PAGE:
Sunday, August 8, 2010

Marketing Mishaps: Using an Old/Poor-Quality Headshot

Marketing Mishaps: Using an Old/Poor-Quality Headshot

A real estate client of mine recently told me that he’d been advised by a veteran REALTOR® that “only rookies put their photos on their business cards. It’s just not professional.” I couldn’t disagree more. Granted, you need a professional headshot to convey a professional image, but in this day of two-dimensional marketing mayhem, a photo of you with a warm smile and an approachable look can go a long way toward setting the stage for the next step: creating the relationship.

I have a real-life example. Several years ago, I walked into an event and, on seeing one of the vendors, had the feeling, “I know this guy. Where have I met him before?” Turns out, I hadn’t ever met him – but he’d been advertising regularly for months in a newspaper I read, and he used his photo in his ad. A small, black-and-white photo in an ad that might have measured 4 inches by 1.5 inches. And still, on seeing him in person, I felt like I already knew him. That’s the potential power of a good headshot.

A few tips for making the most of your headshot:
  • Make sure to drink lots of water and be well rested on the day of the shoot. Nothing will diminish your natural glow faster than tired, saggy eyes or pale skin. If need be, use a disappearing concealer to minimize bags under your eyes.
  • Ladies, your makeup should be clean and natural looking. Overdoing it can make you look garish or clownish. You want to enhance your natural beauty, not attempt to hide perceived flaws.
  • Avoid getting  a new haircut right before the shoot. Wear a style that is flattering and comfortable for you.
  • Wear solid colors that are neither too bright nor too pale. Avoid white. Choose colors that compliment your skin tone, as this will help accentuate your natural features. Make sure your clothes are well-pressed and in good shape, as a stray thread or missing button may be more noticeable than you realize. Wear items that make you feel great and naturally relaxed.
  • If you usually wear glasses, keep them on for the photo shoot. A good photographer will be able to adjust the lighting to eliminate glare.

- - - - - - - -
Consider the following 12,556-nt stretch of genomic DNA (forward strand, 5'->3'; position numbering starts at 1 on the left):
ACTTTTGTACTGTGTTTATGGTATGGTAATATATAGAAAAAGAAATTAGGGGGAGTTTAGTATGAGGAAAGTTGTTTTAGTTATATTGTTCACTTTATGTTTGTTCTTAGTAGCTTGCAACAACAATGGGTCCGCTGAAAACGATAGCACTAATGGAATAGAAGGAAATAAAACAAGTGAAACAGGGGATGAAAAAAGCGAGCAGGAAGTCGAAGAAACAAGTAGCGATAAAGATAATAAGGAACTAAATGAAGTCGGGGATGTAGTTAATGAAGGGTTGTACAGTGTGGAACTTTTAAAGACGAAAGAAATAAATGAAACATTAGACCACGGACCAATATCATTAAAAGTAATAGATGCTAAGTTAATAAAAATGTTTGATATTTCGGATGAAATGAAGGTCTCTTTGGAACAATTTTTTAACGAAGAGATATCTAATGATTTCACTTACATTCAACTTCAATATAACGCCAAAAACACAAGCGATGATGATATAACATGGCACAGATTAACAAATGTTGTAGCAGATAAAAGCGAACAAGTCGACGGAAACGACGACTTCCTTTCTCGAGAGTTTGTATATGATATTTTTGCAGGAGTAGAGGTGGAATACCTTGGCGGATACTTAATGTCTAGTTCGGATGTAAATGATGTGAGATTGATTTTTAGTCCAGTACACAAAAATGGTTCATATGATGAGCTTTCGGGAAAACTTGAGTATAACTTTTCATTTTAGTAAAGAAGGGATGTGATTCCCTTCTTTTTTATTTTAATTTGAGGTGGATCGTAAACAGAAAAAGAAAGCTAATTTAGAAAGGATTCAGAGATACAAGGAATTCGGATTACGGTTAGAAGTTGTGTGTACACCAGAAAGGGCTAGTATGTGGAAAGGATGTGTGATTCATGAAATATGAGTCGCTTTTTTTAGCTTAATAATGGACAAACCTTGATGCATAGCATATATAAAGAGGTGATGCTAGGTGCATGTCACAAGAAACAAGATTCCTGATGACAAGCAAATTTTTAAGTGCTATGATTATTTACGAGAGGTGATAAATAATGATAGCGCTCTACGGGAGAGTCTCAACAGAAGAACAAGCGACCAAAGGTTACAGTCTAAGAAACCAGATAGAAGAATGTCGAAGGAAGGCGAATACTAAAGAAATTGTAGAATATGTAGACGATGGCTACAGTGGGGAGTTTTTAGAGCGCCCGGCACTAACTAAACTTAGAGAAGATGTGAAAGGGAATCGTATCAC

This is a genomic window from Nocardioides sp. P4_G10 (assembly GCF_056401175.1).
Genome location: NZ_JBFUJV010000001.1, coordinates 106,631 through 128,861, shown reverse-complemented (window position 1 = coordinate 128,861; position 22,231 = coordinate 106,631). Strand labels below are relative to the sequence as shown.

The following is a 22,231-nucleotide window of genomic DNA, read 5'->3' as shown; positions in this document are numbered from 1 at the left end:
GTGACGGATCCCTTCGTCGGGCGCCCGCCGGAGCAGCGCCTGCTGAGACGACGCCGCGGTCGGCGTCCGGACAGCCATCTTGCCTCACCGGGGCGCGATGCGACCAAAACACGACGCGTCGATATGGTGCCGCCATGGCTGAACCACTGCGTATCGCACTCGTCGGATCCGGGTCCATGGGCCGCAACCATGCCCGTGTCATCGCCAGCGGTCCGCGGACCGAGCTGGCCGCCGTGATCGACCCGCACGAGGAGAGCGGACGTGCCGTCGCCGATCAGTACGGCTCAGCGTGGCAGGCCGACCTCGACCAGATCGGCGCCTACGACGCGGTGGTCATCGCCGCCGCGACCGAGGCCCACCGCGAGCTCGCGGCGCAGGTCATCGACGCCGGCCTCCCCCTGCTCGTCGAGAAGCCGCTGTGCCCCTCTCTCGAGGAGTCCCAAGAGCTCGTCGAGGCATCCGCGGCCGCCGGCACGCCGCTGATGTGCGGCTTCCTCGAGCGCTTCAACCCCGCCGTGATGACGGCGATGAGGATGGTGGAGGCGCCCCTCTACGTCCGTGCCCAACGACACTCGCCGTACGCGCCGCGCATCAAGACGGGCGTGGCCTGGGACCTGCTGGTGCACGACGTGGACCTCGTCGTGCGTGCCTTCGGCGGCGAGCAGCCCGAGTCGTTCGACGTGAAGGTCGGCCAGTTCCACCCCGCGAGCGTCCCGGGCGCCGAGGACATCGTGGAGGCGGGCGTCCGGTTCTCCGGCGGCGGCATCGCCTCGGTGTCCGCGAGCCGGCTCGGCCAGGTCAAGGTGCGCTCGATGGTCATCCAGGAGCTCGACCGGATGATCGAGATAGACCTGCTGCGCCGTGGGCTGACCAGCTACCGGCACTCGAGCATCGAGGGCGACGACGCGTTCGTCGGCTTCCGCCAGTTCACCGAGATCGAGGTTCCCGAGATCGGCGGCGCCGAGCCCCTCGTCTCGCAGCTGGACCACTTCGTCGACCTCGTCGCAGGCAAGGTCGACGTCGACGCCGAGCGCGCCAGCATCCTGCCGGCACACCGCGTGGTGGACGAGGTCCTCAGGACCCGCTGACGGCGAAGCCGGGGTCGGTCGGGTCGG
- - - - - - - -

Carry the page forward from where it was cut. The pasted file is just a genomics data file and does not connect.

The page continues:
• Limit the jewelry, making sure it is not distracting or overly shiny. You want the focus to be on your face, not the accessories.
  • A warm smile is important – but be yourself. Open eyes and an honest, real look are better than a forced smile.
Most importantly, your headshot should LOOK LIKE YOU! How often have you seen a picture on a card, Web site, or other piece of marketing material that looked like it must have been 20 years old? This is not honest and it’s not helpful. Give people an honest impression of who you are by using a current photo that best represents you.

·        Spending the time and money on a quality headshot is easy to put off. Rather than hiring a professional, we get a friend to do it in the front yard, with our prize rosebushes as a backdrop. The problem is that the shortcuts show. According to Tiffani Smith of
The fact is that the greater the value of products or services that you offer, the better your image needs to be. Grainy, dark or outdated photographs tell prospective clients that you're not operating at the level of excellence that they are looking for and your business loses out on potential profits.  It's time to take your business brand to the next level and seek out a professional headshots photographer.

And for some final words about your professional image, read Seth Godin’s blog, The Power of a Tiny Picture.

This is Day 19 in the 60-Day Content Challenge. See you tomorrow for the next post!

Sign up today for Laura's next workshop, Want to Charge More? Start Writing! Or e-mail your questions on making the most of your marketing strategies - to Laura.

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  1. Realtors are beginning to use high definition video as part of their marketing portfolio.

    The typical flat or static web site is skimmed quickly without much regard to the realtor trying to get their brand implanted into the memory of their audience. A marketing video changes things a bit since the realtor who is being touted in the video is becoming more known to the web visitor and more likely to be remembered when the time comes to sell their home.
    Writing a marketing script can be a bit overwhelming for those who rarely market themselves.

    Much like a resume creates a picture of a candidate looking for employment, a marketing video is your 60 second commercial to the prospective client seeking services you are offering.

    Essentially the three areas of a video constitute the opening, the hook and the close. The opening sets the stage for presenting the agent in a favorable manner and creates an instant impression of market experience and customer focus.

    I put together 3 Agent marketing templates in a flash format if interested in seeing what can be done fairly easily to differentiate a real estate agent from the rest!

  2. Great feedback - the only thing I would add is "smart Realtors," as I still see plenty of static sites that are simply very minimal brochure sites.